• The Bloom in Cleveland was Myron, Szell’s principal hornist, not an oboist. Perhaps you’re thinking of Robert Bloom, principal oboist of Toscanini’s NBC Symphony until 1943 and later of the “RCA Victor Symphony” in New York. Or perhaps you’re thinking of Marc Lifschey in Cleveland, later in San Francisco. All three were superb. And of course, like most American players, they played Loree oboes (like Marigaux, Rigoutat and Buffet also French), as did Goossens.

      • But bear in mind that Goosens, like Craxton played on an open hole fairly simple system oboe, very different from the “Gillet system” used by the “Tabuteau school” players.

      • Lifschey a superb player. A friend said that his view of the world was always “MARC LIFSCHEY with the CLEVELAND ORCHESTRA conducted by G. Szell” (Caps intentional and smaller font for Szell if it were possible)!!

    • You say “Only the VPO l did not have an audible distinctive solo oboe for me, with their special Vienna instruments”. Sorry but I disagree: Hans Kamesch was a superb oboist, with a totally distinctive tone and overall style. Please listen to the slow movement of the VPO/ Furtwängler recording of Mozart’s K361 as well as hundreds of other VPO recordings.

  • Not to forget the lines from a Danny Kaye record:
    “And the oboe, it is clearly understood,
    Is an ill wind that nobody blows any good.”
    Or is the age of proverbs and adages now past ?

  • Let’s get this out of the way; Tondre is a great artist, no doubt about it.

    But I can promise you that generations of late American oboists are spinning in their graves. And don’t you dare say that, well, Tabuteau was French! Tabuteau created the American school of oboe playing, marked by long-scrape reeds that produce a darker, richer, and unmistakably more mellow tone compared to the bright and bouncy sound of the French oboe. Is there no American oboist capable of sitting in the first chair in Philly? Please!!! Tabuteau, deLancie, the Gombergs, Still, Lifschey, Mack, many others, and all their students have been disrespected.

    • Please stop.

      The market for world class principals is now global. You get the best player you can from around the world especially when you are talking about a top orchestra that tours and records (now on its own label)

      The position should go to best player possible irrespective of nationality if the other principals want him in their section and the music director agrees.

      And the American school is based on the French school but it has evolved into its own entity.

      If there is an American trained player that plays as well as this fellow, I would love to hear him/her. This musician deserves to be playing in the Philadelphia Orchestra.

      • “If there is an American trained player that plays as well as this fellow, I would love to hear him/her.”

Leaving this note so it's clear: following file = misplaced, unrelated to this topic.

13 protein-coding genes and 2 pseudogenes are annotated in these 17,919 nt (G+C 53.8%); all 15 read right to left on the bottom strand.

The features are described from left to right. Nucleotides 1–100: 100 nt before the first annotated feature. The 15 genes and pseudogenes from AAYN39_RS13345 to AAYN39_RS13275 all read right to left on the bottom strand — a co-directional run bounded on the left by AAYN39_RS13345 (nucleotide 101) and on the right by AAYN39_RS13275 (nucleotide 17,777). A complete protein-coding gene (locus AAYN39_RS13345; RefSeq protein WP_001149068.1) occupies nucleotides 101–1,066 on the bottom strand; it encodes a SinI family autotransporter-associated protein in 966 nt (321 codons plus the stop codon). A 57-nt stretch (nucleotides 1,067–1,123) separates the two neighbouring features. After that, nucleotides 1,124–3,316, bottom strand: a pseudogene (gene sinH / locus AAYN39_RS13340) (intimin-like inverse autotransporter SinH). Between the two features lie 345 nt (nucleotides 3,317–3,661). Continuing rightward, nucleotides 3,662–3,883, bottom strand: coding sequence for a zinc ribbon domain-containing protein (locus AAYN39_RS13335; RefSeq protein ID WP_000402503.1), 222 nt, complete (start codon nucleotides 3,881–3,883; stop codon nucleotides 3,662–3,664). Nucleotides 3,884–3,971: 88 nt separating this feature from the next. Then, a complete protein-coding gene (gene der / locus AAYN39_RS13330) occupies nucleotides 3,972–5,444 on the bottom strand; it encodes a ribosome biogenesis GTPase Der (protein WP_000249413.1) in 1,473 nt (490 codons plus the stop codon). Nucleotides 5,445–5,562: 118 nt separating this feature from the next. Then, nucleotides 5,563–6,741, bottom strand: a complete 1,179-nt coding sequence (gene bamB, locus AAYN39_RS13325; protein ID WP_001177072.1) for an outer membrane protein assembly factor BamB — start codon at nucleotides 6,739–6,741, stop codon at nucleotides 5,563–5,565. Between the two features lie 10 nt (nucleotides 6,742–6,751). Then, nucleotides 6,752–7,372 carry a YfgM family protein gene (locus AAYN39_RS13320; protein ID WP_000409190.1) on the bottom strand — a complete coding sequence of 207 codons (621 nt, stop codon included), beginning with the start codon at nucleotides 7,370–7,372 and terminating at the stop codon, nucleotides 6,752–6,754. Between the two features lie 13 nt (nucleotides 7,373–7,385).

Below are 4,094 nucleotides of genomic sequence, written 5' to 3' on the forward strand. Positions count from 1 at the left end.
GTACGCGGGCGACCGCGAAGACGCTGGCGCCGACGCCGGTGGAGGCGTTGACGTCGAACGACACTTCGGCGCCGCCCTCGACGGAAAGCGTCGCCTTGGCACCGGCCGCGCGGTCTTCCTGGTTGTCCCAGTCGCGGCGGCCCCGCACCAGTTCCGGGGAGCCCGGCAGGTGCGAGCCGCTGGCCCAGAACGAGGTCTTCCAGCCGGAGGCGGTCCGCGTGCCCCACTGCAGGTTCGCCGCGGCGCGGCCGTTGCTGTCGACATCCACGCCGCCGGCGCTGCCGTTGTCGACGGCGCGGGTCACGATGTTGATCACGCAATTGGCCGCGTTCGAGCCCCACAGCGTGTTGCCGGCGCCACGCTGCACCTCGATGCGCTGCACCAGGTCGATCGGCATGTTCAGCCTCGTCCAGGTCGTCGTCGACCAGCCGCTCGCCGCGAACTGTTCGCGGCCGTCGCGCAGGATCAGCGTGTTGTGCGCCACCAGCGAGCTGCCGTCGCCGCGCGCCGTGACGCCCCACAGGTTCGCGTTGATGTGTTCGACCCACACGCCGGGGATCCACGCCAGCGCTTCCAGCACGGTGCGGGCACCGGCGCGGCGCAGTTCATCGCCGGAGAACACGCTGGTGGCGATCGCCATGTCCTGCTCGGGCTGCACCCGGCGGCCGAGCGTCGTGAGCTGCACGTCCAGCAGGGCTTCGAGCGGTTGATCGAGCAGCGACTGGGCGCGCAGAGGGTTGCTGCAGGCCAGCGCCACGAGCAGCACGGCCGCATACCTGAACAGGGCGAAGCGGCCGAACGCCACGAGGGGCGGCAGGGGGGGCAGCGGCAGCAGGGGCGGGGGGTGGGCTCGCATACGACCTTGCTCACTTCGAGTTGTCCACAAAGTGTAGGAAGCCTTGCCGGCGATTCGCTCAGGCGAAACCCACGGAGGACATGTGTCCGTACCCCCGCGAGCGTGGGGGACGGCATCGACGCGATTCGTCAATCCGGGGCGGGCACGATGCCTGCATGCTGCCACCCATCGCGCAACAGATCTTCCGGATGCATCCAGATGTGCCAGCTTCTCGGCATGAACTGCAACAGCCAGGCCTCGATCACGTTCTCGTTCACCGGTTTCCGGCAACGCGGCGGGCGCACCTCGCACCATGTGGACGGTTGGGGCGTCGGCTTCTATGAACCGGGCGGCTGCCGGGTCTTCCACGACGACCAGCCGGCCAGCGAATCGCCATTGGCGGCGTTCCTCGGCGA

Really? Did you really just say that? Another insult to oboists trained in the American school. I would think Tondre himself would be appalled!

    • I personally prefer the American oboe sound but I don’t think I would call it “darker” than the European sound.

    • An entire generation of American oboists have been taught to play like a MIDI keyboard – precisely in tune and in time, with one consistent tone colour and vibrato speed irrespective of the music, and smooth/subtle changes of volume to signify phrasing. It is incredibly dull and robotic, it doesn’t reflect the drama/meaning of the music, and no doubt the scores of european conductors running American orchestras are sick of it, given that most the oboe players on planet Earth do not adopt this approach to music-making. “The Great American School” is not something to try uphold when so many people want to hear something more colourful and meaningful. You’re going to start seeing a lot of American oboists taking their studies to Europe in the coming years once they start hearing players like Tondre live.

  • Newsflash – Americans hear a modern European oboist and can’t believe they’ve been putting up with monochrome, electronic-keyboard American oboe playing for decades. Welcome to the world, USA.

  • annaplayguitar — I just saw your post of the 15th above and hope you see this about Guillaume Lekeu, whose “Adagio pour cordes” in memory o his teacher Cesar franck is an immortal masterpiece, magnificently recorded by the Liege Philharmonique under conductor Pierre Batholomee on an Astree CD with Franck’s symphony. It’s thought by some to have influenced Barber’s “Adagio for Strings.”

    Yehudi Menuhin championed Lekeu’s violin sonata. Other chamber works and songs written in his brief 24 years repay interest and performance, like his back-story and this anecdote, which I’ve told before.

    Lekeu, Erik Satie, and Debussy went to B ayreuth to hear “Tristan”. At the first notes, Satie burst into tears, Debussy began making notes for a parody, and Lekeu fainted. Keep the faith!